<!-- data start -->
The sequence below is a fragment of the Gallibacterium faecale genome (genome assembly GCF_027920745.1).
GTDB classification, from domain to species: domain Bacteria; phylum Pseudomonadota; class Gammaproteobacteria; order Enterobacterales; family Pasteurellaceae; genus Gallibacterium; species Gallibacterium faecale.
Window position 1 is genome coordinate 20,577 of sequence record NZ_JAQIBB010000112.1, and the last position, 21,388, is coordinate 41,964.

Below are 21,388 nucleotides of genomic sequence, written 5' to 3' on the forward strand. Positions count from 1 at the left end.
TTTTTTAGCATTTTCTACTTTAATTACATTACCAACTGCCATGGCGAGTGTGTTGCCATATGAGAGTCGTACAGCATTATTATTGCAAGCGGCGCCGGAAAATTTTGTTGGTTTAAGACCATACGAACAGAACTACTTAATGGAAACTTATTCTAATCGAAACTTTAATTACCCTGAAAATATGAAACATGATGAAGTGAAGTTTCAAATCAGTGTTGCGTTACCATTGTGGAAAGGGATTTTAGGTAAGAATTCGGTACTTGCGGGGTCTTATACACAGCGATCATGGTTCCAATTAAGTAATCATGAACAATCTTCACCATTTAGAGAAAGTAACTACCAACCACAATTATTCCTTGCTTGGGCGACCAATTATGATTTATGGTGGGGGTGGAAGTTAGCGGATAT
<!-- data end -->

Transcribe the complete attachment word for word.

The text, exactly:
The sequence below is a fragment of the Gallibacterium faecale genome (genome assembly GCF_027920745.1).
GTDB classification, from domain to species: domain Bacteria; phylum Pseudomonadota; class Gammaproteobacteria; order Enterobacterales; family Pasteurellaceae; genus Gallibacterium; species Gallibacterium faecale.
Window position 1 is genome coordinate 20,577 of sequence record NZ_JAQIBB010000112.1, and the last position, 21,388, is coordinate 41,964.

Below are 21,388 nucleotides of genomic sequence, written 5' to 3' on the forward strand. Positions count from 1 at the left end.
TTTTTTAGCATTTTCTACTTTAATTACATTACCAACTGCCATGGCGAGTGTGTTGCCATATGAGAGTCGTACAGCATTATTATTGCAAGCGGCGCCGGAAAATTTTGTTGGTTTAAGACCATACGAACAGAACTACTTAATGGAAACTTATTCTAATCGAAACTTTAATTACCCTGAAAATATGAAACATGATGAAGTGAAGTTTCAAATCAGTGTTGCGTTACCATTGTGGAAAGGGATTTTAGGTAAGAATTCGGTACTTGCGGGGTCTTATACACAGCGATCATGGTTCCAATTAAGTAATCATGAACAATCTTCACCATTTAGAGAAAGTAACTACCAACCACAATTATTCCTTGCTTGGGCGACCAATTATGATTTATGGTGGGGGTGGAAGTTAGCGGATAT